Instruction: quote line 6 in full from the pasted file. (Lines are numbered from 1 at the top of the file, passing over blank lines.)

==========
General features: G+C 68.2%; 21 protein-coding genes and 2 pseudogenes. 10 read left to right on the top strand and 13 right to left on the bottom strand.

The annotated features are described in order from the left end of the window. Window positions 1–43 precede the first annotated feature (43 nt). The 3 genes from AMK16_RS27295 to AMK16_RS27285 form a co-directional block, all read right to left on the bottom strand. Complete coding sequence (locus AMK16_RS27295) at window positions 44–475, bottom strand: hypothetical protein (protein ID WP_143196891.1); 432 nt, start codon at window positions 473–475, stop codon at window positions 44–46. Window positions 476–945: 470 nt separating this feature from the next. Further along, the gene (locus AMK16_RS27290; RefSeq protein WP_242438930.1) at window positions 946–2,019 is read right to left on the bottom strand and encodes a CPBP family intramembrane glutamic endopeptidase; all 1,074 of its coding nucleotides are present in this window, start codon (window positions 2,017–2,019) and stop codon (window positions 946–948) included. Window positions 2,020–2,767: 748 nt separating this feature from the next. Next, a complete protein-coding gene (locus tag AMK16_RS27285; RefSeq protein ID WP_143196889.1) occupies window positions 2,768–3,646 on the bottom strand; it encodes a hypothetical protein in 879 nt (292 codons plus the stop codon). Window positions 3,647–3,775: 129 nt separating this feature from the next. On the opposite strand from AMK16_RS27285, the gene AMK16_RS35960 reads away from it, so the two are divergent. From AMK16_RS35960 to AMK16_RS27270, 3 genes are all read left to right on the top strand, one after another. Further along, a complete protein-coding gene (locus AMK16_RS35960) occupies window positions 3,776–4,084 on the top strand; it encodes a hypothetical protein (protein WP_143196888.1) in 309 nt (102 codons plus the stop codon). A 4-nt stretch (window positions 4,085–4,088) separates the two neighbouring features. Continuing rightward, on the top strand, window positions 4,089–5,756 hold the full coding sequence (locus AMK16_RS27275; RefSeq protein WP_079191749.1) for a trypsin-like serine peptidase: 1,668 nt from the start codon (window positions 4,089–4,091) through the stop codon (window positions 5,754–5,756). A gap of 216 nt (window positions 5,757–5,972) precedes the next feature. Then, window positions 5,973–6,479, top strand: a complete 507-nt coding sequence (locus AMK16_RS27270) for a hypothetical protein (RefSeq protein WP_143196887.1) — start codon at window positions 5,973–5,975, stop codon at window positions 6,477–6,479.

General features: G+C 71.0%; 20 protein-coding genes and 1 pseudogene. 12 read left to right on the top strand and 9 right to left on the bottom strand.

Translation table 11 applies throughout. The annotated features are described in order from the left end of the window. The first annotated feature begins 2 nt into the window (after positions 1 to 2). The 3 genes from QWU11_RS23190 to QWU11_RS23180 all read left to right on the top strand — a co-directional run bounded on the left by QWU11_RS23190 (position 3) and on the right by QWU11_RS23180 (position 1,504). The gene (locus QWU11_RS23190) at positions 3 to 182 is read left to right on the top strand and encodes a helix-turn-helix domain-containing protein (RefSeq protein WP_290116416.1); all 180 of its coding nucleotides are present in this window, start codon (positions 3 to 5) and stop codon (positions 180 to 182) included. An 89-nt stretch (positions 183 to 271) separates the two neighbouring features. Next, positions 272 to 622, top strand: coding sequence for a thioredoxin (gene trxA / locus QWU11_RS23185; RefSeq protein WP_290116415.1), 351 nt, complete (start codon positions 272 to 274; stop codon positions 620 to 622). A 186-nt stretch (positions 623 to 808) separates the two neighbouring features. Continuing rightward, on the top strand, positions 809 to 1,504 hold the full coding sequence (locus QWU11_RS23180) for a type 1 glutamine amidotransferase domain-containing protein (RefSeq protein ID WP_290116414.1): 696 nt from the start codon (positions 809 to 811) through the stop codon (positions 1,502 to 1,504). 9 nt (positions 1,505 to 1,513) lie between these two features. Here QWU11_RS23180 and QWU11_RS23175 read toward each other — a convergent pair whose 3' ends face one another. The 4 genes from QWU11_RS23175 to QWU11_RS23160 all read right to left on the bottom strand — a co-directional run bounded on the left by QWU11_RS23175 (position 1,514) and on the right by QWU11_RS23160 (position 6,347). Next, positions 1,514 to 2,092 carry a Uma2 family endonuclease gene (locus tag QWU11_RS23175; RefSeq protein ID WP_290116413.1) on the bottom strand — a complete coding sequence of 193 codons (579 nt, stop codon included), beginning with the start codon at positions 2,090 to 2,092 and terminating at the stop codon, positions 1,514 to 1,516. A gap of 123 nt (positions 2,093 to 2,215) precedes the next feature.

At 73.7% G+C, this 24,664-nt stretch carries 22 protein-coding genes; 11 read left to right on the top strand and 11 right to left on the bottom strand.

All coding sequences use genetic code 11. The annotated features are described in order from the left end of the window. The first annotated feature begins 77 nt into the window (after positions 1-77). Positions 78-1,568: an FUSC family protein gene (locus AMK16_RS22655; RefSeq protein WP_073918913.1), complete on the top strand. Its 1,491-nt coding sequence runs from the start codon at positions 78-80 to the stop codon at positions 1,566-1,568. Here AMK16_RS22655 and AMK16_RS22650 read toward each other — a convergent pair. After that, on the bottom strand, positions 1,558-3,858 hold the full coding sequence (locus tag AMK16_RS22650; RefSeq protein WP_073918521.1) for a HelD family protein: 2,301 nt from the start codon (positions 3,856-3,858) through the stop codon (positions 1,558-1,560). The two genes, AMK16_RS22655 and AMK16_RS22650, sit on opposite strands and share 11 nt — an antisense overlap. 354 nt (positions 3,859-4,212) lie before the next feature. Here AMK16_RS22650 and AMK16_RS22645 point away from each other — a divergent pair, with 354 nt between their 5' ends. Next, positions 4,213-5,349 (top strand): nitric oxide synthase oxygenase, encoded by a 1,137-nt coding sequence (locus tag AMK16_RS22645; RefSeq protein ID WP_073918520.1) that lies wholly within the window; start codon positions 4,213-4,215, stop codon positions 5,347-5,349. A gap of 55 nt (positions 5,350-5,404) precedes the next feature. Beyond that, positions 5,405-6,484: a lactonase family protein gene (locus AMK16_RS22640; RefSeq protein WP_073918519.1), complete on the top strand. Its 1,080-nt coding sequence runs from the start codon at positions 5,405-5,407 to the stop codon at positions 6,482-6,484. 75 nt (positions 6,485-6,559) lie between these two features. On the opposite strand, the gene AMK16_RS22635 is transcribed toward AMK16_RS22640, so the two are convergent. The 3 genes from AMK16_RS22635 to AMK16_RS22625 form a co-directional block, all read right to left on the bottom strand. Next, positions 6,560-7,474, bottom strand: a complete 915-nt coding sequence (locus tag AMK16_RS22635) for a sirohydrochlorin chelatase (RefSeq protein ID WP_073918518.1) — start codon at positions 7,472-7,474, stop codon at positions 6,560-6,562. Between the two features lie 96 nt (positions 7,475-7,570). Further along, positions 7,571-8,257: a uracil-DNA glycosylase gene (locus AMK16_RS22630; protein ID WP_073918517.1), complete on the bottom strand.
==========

All coding sequences use genetic code 11. The annotated features are described in order from the left end of the window. The first annotated feature begins 77 nt into the window (after positions 1-77). Positions 78-1,568: an FUSC family protein gene (locus AMK16_RS22655; RefSeq protein WP_073918913.1), complete on the top strand. Its 1,491-nt coding sequence runs from the start codon at positions 78-80 to the stop codon at positions 1,566-1,568. Here AMK16_RS22655 and AMK16_RS22650 read toward each other — a convergent pair. After that, on the bottom strand, positions 1,558-3,858 hold the full coding sequence (locus tag AMK16_RS22650; RefSeq protein WP_073918521.1) for a HelD family protein: 2,301 nt from the start codon (positions 3,856-3,858) through the stop codon (positions 1,558-1,560). The two genes, AMK16_RS22655 and AMK16_RS22650, sit on opposite strands and share 11 nt — an antisense overlap. 354 nt (positions 3,859-4,212) lie before the next feature. Here AMK16_RS22650 and AMK16_RS22645 point away from each other — a divergent pair, with 354 nt between their 5' ends. Next, positions 4,213-5,349 (top strand): nitric oxide synthase oxygenase, encoded by a 1,137-nt coding sequence (locus tag AMK16_RS22645; RefSeq protein ID WP_073918520.1) that lies wholly within the window; start codon positions 4,213-4,215, stop codon positions 5,347-5,349. A gap of 55 nt (positions 5,350-5,404) precedes the next feature. Beyond that, positions 5,405-6,484: a lactonase family protein gene (locus AMK16_RS22640; RefSeq protein WP_073918519.1), complete on the top strand. Its 1,080-nt coding sequence runs from the start codon at positions 5,405-5,407 to the stop codon at positions 6,482-6,484. 75 nt (positions 6,485-6,559) lie between these two features. On the opposite strand, the gene AMK16_RS22635 is transcribed toward AMK16_RS22640, so the two are convergent. The 3 genes from AMK16_RS22635 to AMK16_RS22625 form a co-directional block, all read right to left on the bottom strand. Next, positions 6,560-7,474, bottom strand: a complete 915-nt coding sequence (locus tag AMK16_RS22635) for a sirohydrochlorin chelatase (RefSeq protein ID WP_073918518.1) — start codon at positions 7,472-7,474, stop codon at positions 6,560-6,562. Between the two features lie 96 nt (positions 7,475-7,570). Further along, positions 7,571-8,257: a uracil-DNA glycosylase gene (locus AMK16_RS22630; protein ID WP_073918517.1), complete on the bottom strand.